As I(Rebekah) am currently 7 months pregnant, I find myself reflecting back on my journey back into aerial shape that I wrote about after the birth of my first child in 2011. You may recognize the picture above from a blog I posted a few years back. These pictures were taken in February and August of 2011. I am about to make that very same journey this year once I have this baby, and so I am encouraged by hearing other “returns to aerial after a break” stories. Ryah Cooley is one of those aerialists who have a story to tell. If you are also one of those who took a break for any reason, be encouraged! If it feels hard, you’re not alone. Read below as Ryah shares from the heart.
Once upon a time aerial fabric dancing kind of was my life. I took classes, performed,
traveled for intensive workshops, taught aerial to kids and even wrote pieces on it.
Then life got busy. I became more focused on school, pursuing a career in writing
and my long-term relationship. Things like time, money and proximity to a good
studio got in the way of even doing aerial for fun.
And then things quickly changed and I found myself with a lot more time on my
hands. Within the span of two months my relationship ended, I was laid off from my
writing job and I had to move back home with my parents to save money and try to
piece my life back together.
With everything in life bringing me down, I wanted to return to doing something
that made me happy, which is how recently I found myself staring at a set of silks for
the first time in close to two years.
Although I had been doing other things to stay physically active during that time, I’m
nowhere close to being as in shape now as I was back when I taught and practiced
aerial multiple times a week.
If you’ve found yourself going through an aerial dry-spell for whatever reason, read
on for my tips on getting back into aerial shape.
Don’t go alone.
It’s been a while and your skills are probably a tad rusty. For safety
reasons, I made sure other people would be around at the studio I was practicing at
and I even had a friend come along to watch me.
-Consider a refresher class. You’ll be surprised at how many movements your
body remembers on its own, but to avoid that oh-so-scary moment where you’re up
in the air and can’t remember which way the wrap goes for that big drop, splurge on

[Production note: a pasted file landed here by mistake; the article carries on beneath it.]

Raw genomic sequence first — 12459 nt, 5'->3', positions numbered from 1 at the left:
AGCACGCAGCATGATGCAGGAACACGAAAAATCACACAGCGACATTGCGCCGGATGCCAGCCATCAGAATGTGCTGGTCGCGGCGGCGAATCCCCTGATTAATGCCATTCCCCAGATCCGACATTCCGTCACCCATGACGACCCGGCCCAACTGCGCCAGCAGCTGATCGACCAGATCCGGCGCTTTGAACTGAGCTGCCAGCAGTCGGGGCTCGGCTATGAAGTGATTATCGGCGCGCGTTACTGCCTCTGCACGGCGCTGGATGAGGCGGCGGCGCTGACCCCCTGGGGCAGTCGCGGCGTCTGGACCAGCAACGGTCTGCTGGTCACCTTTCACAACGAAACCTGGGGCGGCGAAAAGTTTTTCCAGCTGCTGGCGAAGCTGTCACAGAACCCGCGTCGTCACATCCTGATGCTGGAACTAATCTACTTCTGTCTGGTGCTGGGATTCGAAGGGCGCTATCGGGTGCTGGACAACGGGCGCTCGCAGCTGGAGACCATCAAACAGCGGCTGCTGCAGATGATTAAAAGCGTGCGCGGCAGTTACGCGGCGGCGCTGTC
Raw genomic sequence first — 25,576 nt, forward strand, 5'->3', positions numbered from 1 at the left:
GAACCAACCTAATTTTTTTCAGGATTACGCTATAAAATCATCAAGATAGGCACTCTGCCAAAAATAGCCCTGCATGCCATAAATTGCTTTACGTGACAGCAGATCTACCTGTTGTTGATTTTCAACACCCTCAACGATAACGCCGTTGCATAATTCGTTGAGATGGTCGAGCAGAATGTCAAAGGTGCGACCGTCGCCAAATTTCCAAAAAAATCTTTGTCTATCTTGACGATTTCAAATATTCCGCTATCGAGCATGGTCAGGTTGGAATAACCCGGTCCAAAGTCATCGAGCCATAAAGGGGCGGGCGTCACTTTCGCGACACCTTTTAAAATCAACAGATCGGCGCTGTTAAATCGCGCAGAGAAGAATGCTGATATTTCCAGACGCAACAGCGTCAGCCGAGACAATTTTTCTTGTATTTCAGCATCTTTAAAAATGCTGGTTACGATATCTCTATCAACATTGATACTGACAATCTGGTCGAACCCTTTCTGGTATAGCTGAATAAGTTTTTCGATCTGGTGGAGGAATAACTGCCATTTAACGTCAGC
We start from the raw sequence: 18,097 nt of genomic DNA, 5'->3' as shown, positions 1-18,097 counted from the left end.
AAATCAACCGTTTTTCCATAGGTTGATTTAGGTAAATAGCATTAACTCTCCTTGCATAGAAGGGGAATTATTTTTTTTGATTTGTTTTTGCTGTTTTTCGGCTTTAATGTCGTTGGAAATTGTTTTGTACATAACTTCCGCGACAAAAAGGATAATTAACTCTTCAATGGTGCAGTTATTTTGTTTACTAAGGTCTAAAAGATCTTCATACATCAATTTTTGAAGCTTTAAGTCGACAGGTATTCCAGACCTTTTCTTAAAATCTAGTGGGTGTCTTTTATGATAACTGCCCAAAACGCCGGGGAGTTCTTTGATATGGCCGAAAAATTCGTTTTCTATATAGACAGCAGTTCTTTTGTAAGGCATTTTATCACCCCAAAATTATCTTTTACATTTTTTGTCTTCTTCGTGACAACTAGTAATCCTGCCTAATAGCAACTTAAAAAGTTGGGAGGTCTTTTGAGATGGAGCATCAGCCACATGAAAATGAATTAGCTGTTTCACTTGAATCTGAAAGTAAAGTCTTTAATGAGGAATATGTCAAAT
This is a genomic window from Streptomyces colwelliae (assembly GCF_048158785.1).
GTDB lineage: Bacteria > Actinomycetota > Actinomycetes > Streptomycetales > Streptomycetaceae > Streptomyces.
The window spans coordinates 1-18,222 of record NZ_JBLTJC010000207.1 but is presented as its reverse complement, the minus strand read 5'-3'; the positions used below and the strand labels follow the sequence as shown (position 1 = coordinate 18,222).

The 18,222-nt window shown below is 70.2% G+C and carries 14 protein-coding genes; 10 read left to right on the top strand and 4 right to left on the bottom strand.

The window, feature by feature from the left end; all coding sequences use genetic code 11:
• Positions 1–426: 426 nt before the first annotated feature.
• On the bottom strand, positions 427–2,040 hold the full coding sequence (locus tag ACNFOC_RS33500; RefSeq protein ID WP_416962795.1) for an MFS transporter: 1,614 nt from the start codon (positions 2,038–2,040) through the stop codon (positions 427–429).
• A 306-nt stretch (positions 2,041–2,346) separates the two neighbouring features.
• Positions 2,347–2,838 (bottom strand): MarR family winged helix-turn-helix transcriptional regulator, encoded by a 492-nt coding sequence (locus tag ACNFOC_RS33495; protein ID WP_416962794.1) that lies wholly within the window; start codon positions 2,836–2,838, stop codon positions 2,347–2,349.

some instruction time. If an aerial class is nowhere to be found in your area, take
some time to review aerial movements at our video library.
Even if you were doing aerial five times a week before, your body likely
won’t be able to handle that right off the bat. Start off with one or two aerial sessions
a week and go from there as you progress.
-Go low at first. I’ve always been a big fan of learning the wraps to drops at a nice,
low height until I’ve got them completely memorized. This trick is even handier if
you’ve been on aerial hiatus and things are a little fuzzy. Having silks with an extra
long tail makes this easier.
Definitely continue to incorporate other workouts, like strength
training, yoga and cardio into your fitness routine, as it will only benefit your time in
the air. Now that aerial is back in my life, I take care to not do a crazy hard workout
the day before an aerial session so my muscles aren’t overly fatigued when I’m on
the silks. I also love taking a long yoga class the day after an intense aerial session to
stretch everything out.
Balance your plate.
Make sure you’re fueling your body with a good mixture of
fruits, veggies, protein and healthy carbs so you have the energy to sustain your
aerial sessions. In particular, I notice that I need a lot more protein when I’m doing
aerial versus when I’m not.
Above all, have fun with the process. You’re literally defying gravity,
which is ridiculously cool and you’re making time for something that you love. Don’t
beat yourself up about not being where you used to be skill wise. You’ll get there in
Ryah is a writer and aerialist currently hanging out in San Luis Obispo, CA. She needs a step stool to reach most things and is pro-double dipping. To read more of her writing, visit ryahcooley.com or follow @ryahcooley on Twitter.